ISA Members Give Testimony In Favor of GE Labeling

Debate on labeling genetically engineered food in Illinois is heating up, and several Illinois Stewardship Alliance farmer-members are speaking up. Three of ISA’s members gave testimony on Aug. 7 in Carbondale at an Illinois Senate hearing regarding legislation that would require labeling of genetically engineered food in the state.
ISA member Wendell Lutz said GE labeling makes sense from a fiscal standpoint.

“For the second year in a row, my local elevator has contracted at least 26,000 acres of non-GMO soybeans. I will receive $2 per bushel premium over the co-op’s best soybean cash bid and they have even set up an elevator dedicated only to receiving these soybeans in the fall right off the combine,” Lutz said in his testimony.

ISA member Dave Bishop said GE labeling is about treating all producers and farmers equally.

“At PrairiErth Farm we produce a breakfast sausage, to which is added salt, pepper, and brown sugar. Now I don’t know of many people who think there is anything especially harmful about salt, pepper, and brown sugar -nevertheless, the law requires that those ingredients be listed on the label,” Bishop said. “I don’t have a problem listing the things I put in the food that my customers buy on my label, but I do have a problem with those who think that the things they put in our food should somehow be exempted – that they should not have to follow the same rules that everyone else has to follow. The government has a fundamental responsibility to ensure consistency and fairness across the board.”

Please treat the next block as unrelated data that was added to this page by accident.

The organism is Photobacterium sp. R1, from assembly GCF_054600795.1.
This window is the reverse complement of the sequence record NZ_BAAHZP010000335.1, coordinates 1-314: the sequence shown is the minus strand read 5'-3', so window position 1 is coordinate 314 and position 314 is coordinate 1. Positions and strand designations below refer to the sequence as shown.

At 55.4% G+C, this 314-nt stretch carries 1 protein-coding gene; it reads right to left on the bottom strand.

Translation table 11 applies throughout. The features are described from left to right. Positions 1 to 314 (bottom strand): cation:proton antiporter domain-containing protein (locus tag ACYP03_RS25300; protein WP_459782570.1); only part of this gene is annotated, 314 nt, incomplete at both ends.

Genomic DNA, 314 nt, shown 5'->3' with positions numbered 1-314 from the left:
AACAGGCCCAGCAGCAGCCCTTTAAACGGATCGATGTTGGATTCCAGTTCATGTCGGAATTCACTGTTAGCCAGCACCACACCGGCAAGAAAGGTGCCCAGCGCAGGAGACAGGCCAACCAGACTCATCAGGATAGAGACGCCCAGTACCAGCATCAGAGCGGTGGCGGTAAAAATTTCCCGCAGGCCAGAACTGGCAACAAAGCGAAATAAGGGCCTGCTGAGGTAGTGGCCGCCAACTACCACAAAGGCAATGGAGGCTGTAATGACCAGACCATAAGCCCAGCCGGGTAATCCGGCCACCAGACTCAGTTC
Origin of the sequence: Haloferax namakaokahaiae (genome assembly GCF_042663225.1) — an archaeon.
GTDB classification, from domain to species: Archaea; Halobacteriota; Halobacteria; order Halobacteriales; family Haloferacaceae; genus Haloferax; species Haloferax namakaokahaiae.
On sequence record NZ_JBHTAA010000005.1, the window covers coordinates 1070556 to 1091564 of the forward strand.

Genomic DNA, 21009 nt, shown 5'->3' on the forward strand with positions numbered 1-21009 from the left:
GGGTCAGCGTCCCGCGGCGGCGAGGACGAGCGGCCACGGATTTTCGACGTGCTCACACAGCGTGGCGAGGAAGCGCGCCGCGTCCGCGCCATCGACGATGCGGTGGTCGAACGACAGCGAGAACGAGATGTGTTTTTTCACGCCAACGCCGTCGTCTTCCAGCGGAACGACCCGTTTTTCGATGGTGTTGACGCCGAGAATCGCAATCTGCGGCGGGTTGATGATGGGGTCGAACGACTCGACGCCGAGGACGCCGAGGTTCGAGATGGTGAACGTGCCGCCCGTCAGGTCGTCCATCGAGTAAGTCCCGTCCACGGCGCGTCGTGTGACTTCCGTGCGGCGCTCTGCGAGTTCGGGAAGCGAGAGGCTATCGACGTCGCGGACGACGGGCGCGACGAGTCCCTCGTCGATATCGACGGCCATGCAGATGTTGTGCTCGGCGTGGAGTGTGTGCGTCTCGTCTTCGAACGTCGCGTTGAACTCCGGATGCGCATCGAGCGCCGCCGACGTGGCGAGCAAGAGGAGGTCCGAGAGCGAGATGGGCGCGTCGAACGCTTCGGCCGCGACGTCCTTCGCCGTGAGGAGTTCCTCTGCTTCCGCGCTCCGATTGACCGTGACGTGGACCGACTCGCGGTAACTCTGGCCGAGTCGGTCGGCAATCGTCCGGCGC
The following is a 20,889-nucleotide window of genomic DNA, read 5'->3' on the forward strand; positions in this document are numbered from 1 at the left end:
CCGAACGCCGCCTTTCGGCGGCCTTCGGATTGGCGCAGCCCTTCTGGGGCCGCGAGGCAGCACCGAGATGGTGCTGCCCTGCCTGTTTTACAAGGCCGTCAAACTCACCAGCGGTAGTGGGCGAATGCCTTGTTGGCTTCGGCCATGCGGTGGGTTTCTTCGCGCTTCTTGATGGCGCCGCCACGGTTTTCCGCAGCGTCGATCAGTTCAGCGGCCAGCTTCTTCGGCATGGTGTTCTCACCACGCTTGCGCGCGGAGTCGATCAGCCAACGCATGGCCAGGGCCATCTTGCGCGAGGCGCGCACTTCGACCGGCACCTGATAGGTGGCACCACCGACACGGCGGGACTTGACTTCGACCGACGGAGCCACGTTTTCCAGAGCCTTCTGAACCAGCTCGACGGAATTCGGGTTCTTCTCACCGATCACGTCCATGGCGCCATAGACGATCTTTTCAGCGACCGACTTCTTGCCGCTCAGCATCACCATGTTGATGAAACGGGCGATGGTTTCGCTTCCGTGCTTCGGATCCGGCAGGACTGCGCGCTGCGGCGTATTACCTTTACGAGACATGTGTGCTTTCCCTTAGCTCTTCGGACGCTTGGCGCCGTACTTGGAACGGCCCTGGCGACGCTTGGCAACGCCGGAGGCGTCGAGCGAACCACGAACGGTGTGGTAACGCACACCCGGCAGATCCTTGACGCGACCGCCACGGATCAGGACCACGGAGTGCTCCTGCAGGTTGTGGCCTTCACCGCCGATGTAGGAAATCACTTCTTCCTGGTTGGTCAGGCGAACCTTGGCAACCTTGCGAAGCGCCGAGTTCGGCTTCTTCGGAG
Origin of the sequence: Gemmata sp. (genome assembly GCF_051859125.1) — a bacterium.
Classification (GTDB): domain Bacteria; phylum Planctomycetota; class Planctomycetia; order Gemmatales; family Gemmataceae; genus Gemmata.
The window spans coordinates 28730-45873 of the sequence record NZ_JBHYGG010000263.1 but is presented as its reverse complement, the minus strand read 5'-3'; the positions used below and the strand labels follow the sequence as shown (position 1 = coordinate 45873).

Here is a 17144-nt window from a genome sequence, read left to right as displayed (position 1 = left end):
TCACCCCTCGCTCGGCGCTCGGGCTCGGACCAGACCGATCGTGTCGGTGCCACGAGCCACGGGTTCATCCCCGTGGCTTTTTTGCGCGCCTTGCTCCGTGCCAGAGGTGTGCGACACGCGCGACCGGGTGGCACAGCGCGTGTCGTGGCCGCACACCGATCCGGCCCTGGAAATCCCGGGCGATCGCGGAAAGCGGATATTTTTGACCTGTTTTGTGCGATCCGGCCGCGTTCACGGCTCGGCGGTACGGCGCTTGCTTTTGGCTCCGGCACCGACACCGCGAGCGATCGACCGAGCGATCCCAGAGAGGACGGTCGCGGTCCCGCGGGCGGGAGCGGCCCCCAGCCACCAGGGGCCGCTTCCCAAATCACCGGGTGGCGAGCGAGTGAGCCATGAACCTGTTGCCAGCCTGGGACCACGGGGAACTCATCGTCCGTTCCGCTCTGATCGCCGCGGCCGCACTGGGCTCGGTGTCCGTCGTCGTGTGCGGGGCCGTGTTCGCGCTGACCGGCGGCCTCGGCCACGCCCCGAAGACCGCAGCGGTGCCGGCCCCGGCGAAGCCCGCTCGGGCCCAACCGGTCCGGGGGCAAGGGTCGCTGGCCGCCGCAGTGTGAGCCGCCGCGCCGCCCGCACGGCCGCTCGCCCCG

The legislation, Senate Bill 1666, is being sponsored by Peoria-area State Senator Dave Koehler. He’s been holding hearings throughout the state to get input on the legislation. The last scheduled hearing is on Sept. 17 in Chicago at 10am at 160 N La Salle, in Room 600.

Lutz shot down the argument that it would be difficult to implement GE labeling in the state.

“Not only is there clear demand for non-GMO food and a financial incentive for farmers to grow these crops, but the infrastructure to separate, store, sell and label these products
is already in place and these programs are available to all farmers. I do not believe sourcing specific non-GMO products would be difficult or market distorting as some might claim,” Lutz said.

The legislation, Senate Bill 1666, is being sponsored by Peoria-area State Senator Dave Koehler. He’s been holding hearings throughout the state to get input on the legislation. The last scheduled hearing is on Sept. 17 in Chicago at 10am at 160 N La Salle, in Room 600.